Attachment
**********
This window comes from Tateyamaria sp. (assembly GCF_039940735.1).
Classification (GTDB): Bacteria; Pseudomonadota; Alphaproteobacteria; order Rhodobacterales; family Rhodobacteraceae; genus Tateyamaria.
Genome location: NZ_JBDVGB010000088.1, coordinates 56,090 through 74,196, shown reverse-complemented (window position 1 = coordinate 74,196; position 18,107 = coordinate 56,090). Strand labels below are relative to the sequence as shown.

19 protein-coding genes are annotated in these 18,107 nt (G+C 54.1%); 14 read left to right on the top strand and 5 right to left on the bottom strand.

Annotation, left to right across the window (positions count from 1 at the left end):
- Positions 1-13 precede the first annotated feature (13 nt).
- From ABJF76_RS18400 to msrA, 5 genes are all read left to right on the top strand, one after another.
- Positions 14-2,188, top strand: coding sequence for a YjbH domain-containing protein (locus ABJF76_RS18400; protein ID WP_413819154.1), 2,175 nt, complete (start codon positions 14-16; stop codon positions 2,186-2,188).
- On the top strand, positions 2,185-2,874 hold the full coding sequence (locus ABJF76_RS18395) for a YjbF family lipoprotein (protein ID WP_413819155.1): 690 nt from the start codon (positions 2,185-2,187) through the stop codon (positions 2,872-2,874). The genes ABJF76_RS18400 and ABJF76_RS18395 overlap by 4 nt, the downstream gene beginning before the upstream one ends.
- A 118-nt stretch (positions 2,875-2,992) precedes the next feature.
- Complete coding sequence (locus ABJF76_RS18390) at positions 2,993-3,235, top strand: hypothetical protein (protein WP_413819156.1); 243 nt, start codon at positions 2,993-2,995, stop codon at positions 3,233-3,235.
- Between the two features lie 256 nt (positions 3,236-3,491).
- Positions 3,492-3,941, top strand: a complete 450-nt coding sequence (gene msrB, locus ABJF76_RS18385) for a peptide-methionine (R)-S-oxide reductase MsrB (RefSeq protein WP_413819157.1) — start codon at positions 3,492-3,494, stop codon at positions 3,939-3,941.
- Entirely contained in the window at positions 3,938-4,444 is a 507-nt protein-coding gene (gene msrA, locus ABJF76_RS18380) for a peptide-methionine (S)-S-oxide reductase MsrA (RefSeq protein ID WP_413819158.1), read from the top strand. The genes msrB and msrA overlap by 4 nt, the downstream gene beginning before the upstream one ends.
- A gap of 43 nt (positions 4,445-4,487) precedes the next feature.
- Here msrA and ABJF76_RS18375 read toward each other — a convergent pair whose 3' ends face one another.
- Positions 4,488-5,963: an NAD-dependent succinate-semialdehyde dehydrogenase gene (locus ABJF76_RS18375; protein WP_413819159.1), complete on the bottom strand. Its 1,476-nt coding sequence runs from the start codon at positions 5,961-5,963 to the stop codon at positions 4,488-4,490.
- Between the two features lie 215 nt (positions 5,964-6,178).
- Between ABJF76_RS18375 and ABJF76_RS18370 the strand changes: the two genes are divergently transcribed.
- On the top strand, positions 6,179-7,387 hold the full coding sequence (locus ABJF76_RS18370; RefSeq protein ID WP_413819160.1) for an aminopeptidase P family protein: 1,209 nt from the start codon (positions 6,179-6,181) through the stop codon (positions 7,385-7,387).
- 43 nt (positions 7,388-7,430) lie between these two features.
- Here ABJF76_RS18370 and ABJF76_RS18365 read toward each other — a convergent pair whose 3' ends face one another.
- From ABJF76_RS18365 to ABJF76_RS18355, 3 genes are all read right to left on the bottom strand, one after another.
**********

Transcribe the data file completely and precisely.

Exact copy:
This window comes from Tateyamaria sp. (assembly GCF_039940735.1).
Classification (GTDB): Bacteria; Pseudomonadota; Alphaproteobacteria; order Rhodobacterales; family Rhodobacteraceae; genus Tateyamaria.
Genome location: NZ_JBDVGB010000088.1, coordinates 56,090 through 74,196, shown reverse-complemented (window position 1 = coordinate 74,196; position 18,107 = coordinate 56,090). Strand labels below are relative to the sequence as shown.

19 protein-coding genes are annotated in these 18,107 nt (G+C 54.1%); 14 read left to right on the top strand and 5 right to left on the bottom strand.

Annotation, left to right across the window (positions count from 1 at the left end):
- Positions 1-13 precede the first annotated feature (13 nt).
- From ABJF76_RS18400 to msrA, 5 genes are all read left to right on the top strand, one after another.
- Positions 14-2,188, top strand: coding sequence for a YjbH domain-containing protein (locus ABJF76_RS18400; protein ID WP_413819154.1), 2,175 nt, complete (start codon positions 14-16; stop codon positions 2,186-2,188).
- On the top strand, positions 2,185-2,874 hold the full coding sequence (locus ABJF76_RS18395) for a YjbF family lipoprotein (protein ID WP_413819155.1): 690 nt from the start codon (positions 2,185-2,187) through the stop codon (positions 2,872-2,874). The genes ABJF76_RS18400 and ABJF76_RS18395 overlap by 4 nt, the downstream gene beginning before the upstream one ends.
- A 118-nt stretch (positions 2,875-2,992) precedes the next feature.
- Complete coding sequence (locus ABJF76_RS18390) at positions 2,993-3,235, top strand: hypothetical protein (protein WP_413819156.1); 243 nt, start codon at positions 2,993-2,995, stop codon at positions 3,233-3,235.
- Between the two features lie 256 nt (positions 3,236-3,491).
- Positions 3,492-3,941, top strand: a complete 450-nt coding sequence (gene msrB, locus ABJF76_RS18385) for a peptide-methionine (R)-S-oxide reductase MsrB (RefSeq protein WP_413819157.1) — start codon at positions 3,492-3,494, stop codon at positions 3,939-3,941.
- Entirely contained in the window at positions 3,938-4,444 is a 507-nt protein-coding gene (gene msrA, locus ABJF76_RS18380) for a peptide-methionine (S)-S-oxide reductase MsrA (RefSeq protein ID WP_413819158.1), read from the top strand. The genes msrB and msrA overlap by 4 nt, the downstream gene beginning before the upstream one ends.
- A gap of 43 nt (positions 4,445-4,487) precedes the next feature.
- Here msrA and ABJF76_RS18375 read toward each other — a convergent pair whose 3' ends face one another.
- Positions 4,488-5,963: an NAD-dependent succinate-semialdehyde dehydrogenase gene (locus ABJF76_RS18375; protein WP_413819159.1), complete on the bottom strand. Its 1,476-nt coding sequence runs from the start codon at positions 5,961-5,963 to the stop codon at positions 4,488-4,490.
- Between the two features lie 215 nt (positions 5,964-6,178).
- Between ABJF76_RS18375 and ABJF76_RS18370 the strand changes: the two genes are divergently transcribed.
- On the top strand, positions 6,179-7,387 hold the full coding sequence (locus ABJF76_RS18370; RefSeq protein ID WP_413819160.1) for an aminopeptidase P family protein: 1,209 nt from the start codon (positions 6,179-6,181) through the stop codon (positions 7,385-7,387).
- 43 nt (positions 7,388-7,430) lie between these two features.
- Here ABJF76_RS18370 and ABJF76_RS18365 read toward each other — a convergent pair whose 3' ends face one another.
- From ABJF76_RS18365 to ABJF76_RS18355, 3 genes are all read right to left on the bottom strand, one after another.